April 2014
Volume 55, Issue 13
ARVO Annual Meeting Abstract  |   April 2014
Diagnostic correlates indicative of dry eye disease related with Graves orbitopathy
Author Affiliations & Notes
  • Eduardo M Rocha
    Ophthalmology, FMRP-USP, Ribeirao Preto, Brazil
  • Monica Alves
    Ophthalmology, FMRP-USP, Ribeirao Preto, Brazil
  • Denny M Garcia
    Ophthalmology, FMRP-USP, Ribeirao Preto, Brazil
  • Footnotes
    Commercial Relationships Eduardo Rocha, Campinas State University (P), Johnson & Johnson Vision Care (C), Latinofarma Ltda (C); Monica Alves, None; Denny Garcia, None
  • Footnotes
    Support None
Investigative Ophthalmology & Visual Science April 2014, Vol.55, 1973. doi:
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      Eduardo M Rocha, Monica Alves, Denny M Garcia; Diagnostic correlates indicative of dry eye disease related with Graves orbitopathy. Invest. Ophthalmol. Vis. Sci. 2014;55(13):1973.

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      © ARVO (1962-2015); The Authors (2016-present)

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Purpose: To determine in Graves orbitopathy (GO) patients whether or not their diagnosis is characterized by specific symptom sets. They include dry eye signs and ocular surface alterations. Such an assessment was undertaken to obtain a better understanding of the pathophysiological mechanisms underlying dry eye disease (DED) and GO.

Methods: GO patients were subjected to ocular surface evaluation; tear flow measurements and tear film osmolarity (TFOsm). Dry eye disease diagnosis was made if: Ocular Surface Disease Index (OSDI) score > 20 and/or Schirmer test (ST) <10 mm and/or tear break up time (TFBUT) ≤ 6 seconds and/or any of the vital staining (corneal fluorescein, CF and lissamine green conjunctival LG) > 3 and/or tear film osmolarity > 310 mOsm. DED severity was categorized based on a method adapted from the Dry Eye Workshop (DEWS). Spontaneous blinking rate (SBR) was measured in patients using magnetic search coil method for five minutes during video watching.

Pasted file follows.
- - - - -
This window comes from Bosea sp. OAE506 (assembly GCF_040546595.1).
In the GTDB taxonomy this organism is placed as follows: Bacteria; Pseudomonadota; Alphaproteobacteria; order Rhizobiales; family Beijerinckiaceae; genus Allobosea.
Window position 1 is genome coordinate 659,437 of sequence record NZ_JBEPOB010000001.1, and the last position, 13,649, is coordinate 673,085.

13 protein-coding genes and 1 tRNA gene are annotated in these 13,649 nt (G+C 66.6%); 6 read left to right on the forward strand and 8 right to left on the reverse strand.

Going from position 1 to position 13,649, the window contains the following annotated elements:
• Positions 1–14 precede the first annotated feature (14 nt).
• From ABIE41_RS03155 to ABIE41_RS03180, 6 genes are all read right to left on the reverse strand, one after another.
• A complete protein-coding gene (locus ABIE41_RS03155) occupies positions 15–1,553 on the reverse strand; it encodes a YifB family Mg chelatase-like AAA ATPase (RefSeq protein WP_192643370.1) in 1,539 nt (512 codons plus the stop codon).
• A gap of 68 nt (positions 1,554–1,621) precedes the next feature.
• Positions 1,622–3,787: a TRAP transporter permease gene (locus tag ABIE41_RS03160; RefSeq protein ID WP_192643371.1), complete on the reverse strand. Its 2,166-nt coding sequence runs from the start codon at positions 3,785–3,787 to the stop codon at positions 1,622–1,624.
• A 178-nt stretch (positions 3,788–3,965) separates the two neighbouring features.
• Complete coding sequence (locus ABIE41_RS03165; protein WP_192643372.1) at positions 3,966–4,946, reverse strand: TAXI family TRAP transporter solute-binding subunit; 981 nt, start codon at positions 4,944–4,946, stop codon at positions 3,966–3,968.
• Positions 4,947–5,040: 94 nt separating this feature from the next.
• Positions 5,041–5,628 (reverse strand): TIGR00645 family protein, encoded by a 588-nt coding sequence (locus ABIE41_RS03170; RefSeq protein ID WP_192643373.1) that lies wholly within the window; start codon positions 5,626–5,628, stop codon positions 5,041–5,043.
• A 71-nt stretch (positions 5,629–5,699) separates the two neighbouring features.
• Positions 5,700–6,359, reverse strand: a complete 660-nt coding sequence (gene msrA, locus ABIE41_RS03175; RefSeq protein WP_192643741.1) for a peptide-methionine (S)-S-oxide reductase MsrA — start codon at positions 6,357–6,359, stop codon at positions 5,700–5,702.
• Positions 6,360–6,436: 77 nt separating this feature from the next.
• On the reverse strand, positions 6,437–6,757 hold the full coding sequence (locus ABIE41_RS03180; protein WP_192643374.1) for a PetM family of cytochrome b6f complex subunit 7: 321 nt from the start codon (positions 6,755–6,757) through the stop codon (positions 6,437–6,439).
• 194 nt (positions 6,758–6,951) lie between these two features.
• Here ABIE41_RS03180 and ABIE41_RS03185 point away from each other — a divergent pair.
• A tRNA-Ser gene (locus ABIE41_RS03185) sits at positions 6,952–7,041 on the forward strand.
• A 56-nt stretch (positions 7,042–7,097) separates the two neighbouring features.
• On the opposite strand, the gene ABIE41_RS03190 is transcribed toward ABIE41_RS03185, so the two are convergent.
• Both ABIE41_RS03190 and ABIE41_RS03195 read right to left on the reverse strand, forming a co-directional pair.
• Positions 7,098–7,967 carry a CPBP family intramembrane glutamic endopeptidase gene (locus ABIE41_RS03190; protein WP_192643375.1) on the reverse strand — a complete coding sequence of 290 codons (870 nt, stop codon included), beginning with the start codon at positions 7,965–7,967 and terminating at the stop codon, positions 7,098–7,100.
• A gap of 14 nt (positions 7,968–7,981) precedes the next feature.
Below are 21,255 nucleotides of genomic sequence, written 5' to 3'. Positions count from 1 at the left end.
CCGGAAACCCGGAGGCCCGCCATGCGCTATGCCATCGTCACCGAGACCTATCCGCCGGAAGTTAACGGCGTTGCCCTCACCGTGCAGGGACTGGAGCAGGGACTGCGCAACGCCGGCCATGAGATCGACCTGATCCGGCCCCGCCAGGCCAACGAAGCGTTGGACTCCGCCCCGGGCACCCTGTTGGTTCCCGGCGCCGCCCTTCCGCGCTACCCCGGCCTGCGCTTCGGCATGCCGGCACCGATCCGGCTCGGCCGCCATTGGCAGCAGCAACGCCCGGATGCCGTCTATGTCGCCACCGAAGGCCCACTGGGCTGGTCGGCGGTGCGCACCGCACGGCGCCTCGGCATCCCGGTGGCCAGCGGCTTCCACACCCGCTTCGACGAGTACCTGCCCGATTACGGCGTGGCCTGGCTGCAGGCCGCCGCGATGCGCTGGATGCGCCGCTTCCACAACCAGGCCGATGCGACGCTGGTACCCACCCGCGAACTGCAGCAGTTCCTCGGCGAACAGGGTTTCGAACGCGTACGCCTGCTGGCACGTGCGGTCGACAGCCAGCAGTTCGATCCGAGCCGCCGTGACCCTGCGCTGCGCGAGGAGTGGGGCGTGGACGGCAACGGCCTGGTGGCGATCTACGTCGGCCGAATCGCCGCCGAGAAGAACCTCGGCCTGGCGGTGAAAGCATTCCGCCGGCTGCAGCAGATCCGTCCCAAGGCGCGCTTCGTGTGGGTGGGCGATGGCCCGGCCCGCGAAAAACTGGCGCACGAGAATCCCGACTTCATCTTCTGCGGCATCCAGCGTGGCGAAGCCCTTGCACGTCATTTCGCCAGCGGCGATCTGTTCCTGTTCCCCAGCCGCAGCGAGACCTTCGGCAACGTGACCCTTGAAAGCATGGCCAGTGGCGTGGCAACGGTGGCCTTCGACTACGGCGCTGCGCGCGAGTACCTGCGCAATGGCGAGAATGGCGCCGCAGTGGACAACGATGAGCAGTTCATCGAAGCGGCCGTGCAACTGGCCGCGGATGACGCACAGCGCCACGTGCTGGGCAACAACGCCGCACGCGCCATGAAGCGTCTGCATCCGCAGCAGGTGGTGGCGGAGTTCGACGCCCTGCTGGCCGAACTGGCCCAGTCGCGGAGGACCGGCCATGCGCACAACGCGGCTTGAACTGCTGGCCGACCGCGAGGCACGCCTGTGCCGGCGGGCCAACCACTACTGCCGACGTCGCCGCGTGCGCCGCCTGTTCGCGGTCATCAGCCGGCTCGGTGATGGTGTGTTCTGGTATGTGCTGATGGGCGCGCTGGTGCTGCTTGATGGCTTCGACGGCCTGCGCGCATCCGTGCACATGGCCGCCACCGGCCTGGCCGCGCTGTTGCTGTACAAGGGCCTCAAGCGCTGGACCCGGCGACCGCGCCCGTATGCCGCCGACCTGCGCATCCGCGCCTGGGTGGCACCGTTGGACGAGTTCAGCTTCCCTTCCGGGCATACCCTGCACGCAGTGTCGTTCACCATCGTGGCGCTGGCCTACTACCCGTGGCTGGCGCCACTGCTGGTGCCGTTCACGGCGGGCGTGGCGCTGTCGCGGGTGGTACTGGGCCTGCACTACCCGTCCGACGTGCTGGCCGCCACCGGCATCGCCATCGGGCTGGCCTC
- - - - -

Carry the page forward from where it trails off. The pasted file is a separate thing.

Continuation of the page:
Results: Twenty eight GO patients. Their mean ± SD age was 41.3 ± 12.5 years and gender ratio was 4M:24F. The time of disease was 92.6 ± 50 months. All were diagnosed with DED. Among them, were considered positive: OSDI: 92.9 % (47.1±18.8), ST: 35.7 % (15.7±12.3), TFBUT: 67.9% (5.4±3.2), TFOsm: 28.6 % (300.2±15.5), LG: 7.1% (1.2±1.3), CF: 3.6 % (0.7±1.2). DED severity was majority graded 2 (89.3%). SBR was 18.2 ± 8.7 blinks/min. The most relevant correlations were: TFBUT vs age (-0.489; p = 0.008), SBR vs TFOsm (-0.832, p = 0.040) and LG (0.399; p = 0.035), OSDI (-0.43; p=0.036) and ST (-0.463; p=0.023) vs time of disease. Stepwise multiple regression indicated that TFBUT decrease with LG and age, TFOsm decrease with time of disease and ST.

Conclusions: This study confirms that GO is frequently associated with DED. Furthermore, in GO there is a close correlation between the increase tear film osmolarity and ocular surface damage and declines of spontaneous blinking rate. Moreover, the time of disease seems to be a important factor in changes in DED conditions in GO. These findings will benefit efforts to design future studies to clarify the mechanisms underlying GO.

Keywords: 631 orbit • 462 clinical (human) or epidemiologic studies: outcomes/complications • 432 autoimmune disease  

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